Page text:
The blundered effort to pass comprehensive immigration reform in Congress reminds me of the children’s story The Boy Who Cried Wolf.
For those who don’t remember, a boy on a hilltop charged with watching the village sheep becomes bored and amuses himself by screaming – “wolf, wolf!” – just to see the villagers run up the hill to chase away the fake intruder.
Similarly so, the death of immigration reform in the U.S. House has been foretold several times during this crucial year. Wolf, wolf, it’s dead, it’s dead.
But now, for real, the wolf has appeared.
Sign Up and Save
Get six months of free digital access to the Miami Herald
Immigration reform is really, really dead – that’s the conclusion of pundits of all stripes and lawmakers, in favor and against the sweeping measure passed by the Senate exactly one year ago Thursday to legalize the status of 11 million undocumented immigrants, and at the same time, reinforce border security.
Mark the calendar: Summer of 2014.
Last week, the reason twirled around for the death of reform was the loss in a Virginia Republican primary of House Majority leader Eric Cantor to a tea party rival who was staunchly anti-immigrant.
To make the failure to reach a deal even more grim, this week the blame is being placed on what’s being labeled “the nail on the coffin” - the continuous arrival at the U.S.-Mexico border of thousands of unaccompanied minors from Central America.
But the resistance has existed from the onset. Republicans don’t want to compromise on a bill that offers permanent status and a path to citizenship to the undocumented. The children’s exodus from Guatemala, Honduras and El Salvador is only the latest excuse for fixing a broken system that has only led to this moment in time.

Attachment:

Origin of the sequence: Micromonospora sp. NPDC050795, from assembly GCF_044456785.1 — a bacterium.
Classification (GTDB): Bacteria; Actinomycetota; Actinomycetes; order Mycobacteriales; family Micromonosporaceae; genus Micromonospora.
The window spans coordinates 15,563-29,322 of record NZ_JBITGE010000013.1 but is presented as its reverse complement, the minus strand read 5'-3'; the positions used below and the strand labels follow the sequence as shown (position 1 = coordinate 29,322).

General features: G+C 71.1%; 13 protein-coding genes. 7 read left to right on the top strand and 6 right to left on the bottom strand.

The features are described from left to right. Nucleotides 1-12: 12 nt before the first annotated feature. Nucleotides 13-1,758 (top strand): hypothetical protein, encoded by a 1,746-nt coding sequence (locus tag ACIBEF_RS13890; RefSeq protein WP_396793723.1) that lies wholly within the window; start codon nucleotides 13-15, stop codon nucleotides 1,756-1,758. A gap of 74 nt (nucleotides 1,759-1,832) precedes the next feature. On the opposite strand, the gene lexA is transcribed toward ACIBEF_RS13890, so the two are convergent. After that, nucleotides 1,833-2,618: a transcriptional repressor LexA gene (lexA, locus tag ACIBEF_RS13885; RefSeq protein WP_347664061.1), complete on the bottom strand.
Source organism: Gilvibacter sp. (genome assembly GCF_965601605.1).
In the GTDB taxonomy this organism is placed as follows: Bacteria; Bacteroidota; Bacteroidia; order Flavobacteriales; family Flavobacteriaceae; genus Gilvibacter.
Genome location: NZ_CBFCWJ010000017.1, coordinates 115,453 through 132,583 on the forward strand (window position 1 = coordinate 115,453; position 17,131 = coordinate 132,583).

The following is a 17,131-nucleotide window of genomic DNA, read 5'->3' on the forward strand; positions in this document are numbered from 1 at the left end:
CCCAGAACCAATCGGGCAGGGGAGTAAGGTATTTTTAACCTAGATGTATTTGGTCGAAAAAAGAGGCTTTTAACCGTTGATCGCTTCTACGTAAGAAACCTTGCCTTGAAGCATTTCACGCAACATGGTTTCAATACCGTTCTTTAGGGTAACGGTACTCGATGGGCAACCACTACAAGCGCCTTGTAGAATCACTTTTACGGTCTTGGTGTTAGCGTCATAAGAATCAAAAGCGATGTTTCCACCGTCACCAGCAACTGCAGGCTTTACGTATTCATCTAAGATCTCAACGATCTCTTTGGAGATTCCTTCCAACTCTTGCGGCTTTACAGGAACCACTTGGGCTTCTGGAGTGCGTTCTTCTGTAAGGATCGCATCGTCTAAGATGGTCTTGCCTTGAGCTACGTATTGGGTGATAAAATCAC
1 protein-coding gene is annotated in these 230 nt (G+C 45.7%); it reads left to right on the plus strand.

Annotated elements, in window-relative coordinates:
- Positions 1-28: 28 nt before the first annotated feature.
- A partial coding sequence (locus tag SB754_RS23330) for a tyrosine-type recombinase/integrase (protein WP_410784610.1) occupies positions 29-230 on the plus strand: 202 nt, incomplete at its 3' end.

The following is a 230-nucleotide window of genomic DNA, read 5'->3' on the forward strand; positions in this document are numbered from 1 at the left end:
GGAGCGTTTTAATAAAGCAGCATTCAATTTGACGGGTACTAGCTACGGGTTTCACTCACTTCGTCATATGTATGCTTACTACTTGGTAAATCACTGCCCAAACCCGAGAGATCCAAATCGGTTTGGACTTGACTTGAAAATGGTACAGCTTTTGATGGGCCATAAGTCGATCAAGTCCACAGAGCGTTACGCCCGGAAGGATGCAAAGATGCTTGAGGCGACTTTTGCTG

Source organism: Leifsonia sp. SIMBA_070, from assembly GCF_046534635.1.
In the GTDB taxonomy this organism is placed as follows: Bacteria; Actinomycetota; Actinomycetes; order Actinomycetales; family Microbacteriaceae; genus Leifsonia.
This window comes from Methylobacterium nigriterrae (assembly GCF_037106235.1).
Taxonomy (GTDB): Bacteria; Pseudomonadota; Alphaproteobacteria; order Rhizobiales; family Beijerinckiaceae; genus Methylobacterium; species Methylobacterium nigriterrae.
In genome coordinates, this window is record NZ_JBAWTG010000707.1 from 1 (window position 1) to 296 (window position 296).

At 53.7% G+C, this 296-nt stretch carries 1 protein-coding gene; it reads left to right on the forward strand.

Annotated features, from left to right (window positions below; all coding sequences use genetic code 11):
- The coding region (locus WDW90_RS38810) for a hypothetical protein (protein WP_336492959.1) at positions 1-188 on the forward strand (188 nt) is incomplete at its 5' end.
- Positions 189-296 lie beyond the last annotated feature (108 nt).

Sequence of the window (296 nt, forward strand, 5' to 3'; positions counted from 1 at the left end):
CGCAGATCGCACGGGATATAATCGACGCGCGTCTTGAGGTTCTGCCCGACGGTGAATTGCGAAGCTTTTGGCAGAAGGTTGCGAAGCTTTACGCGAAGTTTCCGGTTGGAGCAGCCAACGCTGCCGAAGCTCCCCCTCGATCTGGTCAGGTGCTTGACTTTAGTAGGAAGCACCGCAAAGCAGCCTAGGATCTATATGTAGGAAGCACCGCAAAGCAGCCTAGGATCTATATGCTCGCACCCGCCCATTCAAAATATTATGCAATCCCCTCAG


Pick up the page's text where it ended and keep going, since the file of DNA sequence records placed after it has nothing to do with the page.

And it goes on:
No matter how extensive and diverse the support for reform is – from the business community to law enforcement to the favorable results of national polls – there’s no way to move the needle in the one group that mattered most: House Republicans.
"Nothing’s going to happen," a frustrated Rep. Luis Gutierrez, D-Ill., told the Washington Post after a blistering speech on the House floor. “My point of view is, this is over…Everyday, they [Republicans] become not recalcitrant but even more energetically opposed to working with us. How many times does someone have to say no until you understand they mean no?”
What a difference elections make.
In the aftermath of strong Hispanic voter turnout in the 2012 presidential election, the Republicans panicked and the bipartisan immigration reform bill smoothly passed in the Senate.
In the House, however, another story has played out, accentuated by the Cantor loss, and earlier, the backlash against Marco Rubio, R-Florida, once dubbed “ The Republican Savior“ for his support of bipartisan immigration reform.
But it was the Republicans’ irrational fear that all those undocumented immigrants would earn their path to citizenship – and become Democrats – that killed reform. Had they believed the undocumented were more likely to be conservatives (as they could very well could be, especially if the Republican leadership didn’t express so much disdain toward them), there wouldn’t be anything to debate.
But the wolf of immigration reform – fear and ignorance – was always lurking in the woods. Shepherd boy crying wolf, or not, it was going to eat the sheep one way or another.